Local: Jobs and work support could curtail LA’s stubborn homeless crisis

From today’s LA Times:

Providing jobs and other aid to Los Angeles County residents soon after they land in the streets could help prevent 2,600 to 5,200 people a year from falling into persistent homelessness, according to a new study from a liberal think tank.

The “Escape Routes” study from the nonprofit Economic Roundtable zeroes in on a key dilemma in Los Angeles’ homelessness crisis: Even as officials have moved 33,000 homeless people into permanent housing since 2013 and launched a $1.2-billion construction program, high rents, job loss and medical crises continue to push people out of their homes.

Without early intervention, thousands of these people will become mired in chronic homelessness, deepening the region’s stubborn problem, the study found.

“Housing alone is not enough to end homelessness. The steady flow of new people into chronic homelessness keeps moving the goalposts back,” Dan Flaming, president of Economic Roundtable, said in a statement.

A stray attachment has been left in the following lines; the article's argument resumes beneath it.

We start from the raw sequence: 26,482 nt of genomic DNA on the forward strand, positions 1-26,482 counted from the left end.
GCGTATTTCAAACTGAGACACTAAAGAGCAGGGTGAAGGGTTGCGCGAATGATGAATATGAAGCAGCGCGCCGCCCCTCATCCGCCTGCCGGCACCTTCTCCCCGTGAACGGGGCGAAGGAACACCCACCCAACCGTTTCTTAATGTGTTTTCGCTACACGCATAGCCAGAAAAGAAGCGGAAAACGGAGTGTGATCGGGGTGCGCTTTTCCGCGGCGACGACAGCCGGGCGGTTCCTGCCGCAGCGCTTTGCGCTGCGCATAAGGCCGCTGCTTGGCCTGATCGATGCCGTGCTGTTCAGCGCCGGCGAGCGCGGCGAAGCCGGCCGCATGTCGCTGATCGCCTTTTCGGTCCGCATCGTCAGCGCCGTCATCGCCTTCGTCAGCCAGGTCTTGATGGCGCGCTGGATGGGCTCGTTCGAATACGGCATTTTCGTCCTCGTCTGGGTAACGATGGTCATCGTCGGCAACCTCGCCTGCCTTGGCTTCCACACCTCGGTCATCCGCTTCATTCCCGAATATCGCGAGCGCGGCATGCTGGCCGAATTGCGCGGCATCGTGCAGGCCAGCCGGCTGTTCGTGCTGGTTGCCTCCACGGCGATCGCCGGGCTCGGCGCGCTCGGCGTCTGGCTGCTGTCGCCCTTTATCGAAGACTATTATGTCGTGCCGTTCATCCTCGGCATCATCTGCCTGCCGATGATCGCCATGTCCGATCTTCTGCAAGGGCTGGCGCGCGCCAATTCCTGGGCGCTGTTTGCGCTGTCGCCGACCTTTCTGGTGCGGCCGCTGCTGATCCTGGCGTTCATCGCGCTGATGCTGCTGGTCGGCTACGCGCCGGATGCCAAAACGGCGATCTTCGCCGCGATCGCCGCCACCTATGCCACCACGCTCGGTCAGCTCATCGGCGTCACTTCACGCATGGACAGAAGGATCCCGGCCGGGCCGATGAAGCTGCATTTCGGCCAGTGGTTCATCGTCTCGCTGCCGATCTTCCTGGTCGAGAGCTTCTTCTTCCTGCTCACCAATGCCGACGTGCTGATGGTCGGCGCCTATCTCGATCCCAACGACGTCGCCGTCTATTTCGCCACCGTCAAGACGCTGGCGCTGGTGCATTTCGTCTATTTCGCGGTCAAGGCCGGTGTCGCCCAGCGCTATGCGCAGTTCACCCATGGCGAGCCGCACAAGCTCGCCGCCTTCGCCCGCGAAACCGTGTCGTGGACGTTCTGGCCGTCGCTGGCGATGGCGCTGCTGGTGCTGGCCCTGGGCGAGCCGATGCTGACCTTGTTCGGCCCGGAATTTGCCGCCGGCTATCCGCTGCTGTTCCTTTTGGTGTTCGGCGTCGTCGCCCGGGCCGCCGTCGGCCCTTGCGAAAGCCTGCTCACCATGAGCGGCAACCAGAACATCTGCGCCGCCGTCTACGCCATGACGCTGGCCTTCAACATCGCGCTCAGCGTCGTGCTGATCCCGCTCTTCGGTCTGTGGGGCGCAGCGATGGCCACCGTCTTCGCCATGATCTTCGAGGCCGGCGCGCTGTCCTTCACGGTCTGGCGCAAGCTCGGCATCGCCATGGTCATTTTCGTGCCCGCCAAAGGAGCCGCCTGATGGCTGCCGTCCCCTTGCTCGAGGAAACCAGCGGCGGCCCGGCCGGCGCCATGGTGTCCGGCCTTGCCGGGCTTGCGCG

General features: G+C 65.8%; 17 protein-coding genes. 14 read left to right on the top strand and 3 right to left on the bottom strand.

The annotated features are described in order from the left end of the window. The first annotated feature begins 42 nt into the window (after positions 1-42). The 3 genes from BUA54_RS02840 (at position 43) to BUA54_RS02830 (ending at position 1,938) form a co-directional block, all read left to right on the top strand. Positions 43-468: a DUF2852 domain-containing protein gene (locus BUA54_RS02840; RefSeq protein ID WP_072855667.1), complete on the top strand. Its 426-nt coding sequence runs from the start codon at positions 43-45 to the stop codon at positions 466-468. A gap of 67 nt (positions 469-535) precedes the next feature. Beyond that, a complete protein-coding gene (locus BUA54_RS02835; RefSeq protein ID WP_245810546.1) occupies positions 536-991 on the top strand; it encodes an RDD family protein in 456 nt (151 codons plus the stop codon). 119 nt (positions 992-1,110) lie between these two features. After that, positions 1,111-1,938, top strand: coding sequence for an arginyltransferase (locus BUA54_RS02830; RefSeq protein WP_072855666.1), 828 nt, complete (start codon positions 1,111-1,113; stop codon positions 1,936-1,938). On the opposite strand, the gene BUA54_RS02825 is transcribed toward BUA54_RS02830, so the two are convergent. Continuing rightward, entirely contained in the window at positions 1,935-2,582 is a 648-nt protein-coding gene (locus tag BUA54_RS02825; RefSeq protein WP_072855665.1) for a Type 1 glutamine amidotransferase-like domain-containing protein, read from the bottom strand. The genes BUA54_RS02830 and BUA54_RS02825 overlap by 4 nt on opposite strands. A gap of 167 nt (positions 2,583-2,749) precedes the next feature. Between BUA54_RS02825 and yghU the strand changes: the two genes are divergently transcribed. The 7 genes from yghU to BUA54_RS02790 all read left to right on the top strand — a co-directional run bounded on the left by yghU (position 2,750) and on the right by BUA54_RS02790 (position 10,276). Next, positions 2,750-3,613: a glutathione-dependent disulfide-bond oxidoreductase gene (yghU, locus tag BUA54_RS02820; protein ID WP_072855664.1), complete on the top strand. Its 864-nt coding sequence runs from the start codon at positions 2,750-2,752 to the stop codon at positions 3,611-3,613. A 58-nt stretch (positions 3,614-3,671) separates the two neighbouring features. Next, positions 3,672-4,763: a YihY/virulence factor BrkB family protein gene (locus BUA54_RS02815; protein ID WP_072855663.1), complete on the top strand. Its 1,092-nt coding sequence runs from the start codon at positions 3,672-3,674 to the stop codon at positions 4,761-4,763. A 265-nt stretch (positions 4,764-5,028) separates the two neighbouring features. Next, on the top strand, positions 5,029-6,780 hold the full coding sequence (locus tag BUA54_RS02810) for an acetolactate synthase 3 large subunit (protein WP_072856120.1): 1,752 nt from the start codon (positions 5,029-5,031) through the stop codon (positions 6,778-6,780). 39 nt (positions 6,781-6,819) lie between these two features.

The researchers combined 26 data sources — including county healthcare and social services records, the U.S. Census and homeless counts and demographic surveys — to sketch what experts called a novel portrait of people at risk of falling into chronic homelessness, as well as recommendations of how to help them.

For several years running, Los Angeles has topped the nation in chronically homeless people, with 16,576 in the 2017 count, the most recent available.

Dennis Culhane, a University of Pennsylvania professor and a leading researcher of homeless demographics, said one of the most important findings was that 150,000 people in L.A. County are homeless in a year, although many resolve their crises on their own.

Because more than three-quarters of L.A.’s homeless people live outdoors in camps or vehicles, the official homeless count — a three-day snapshot of people living in the streets and shelters — has always been suspect, Culhane said.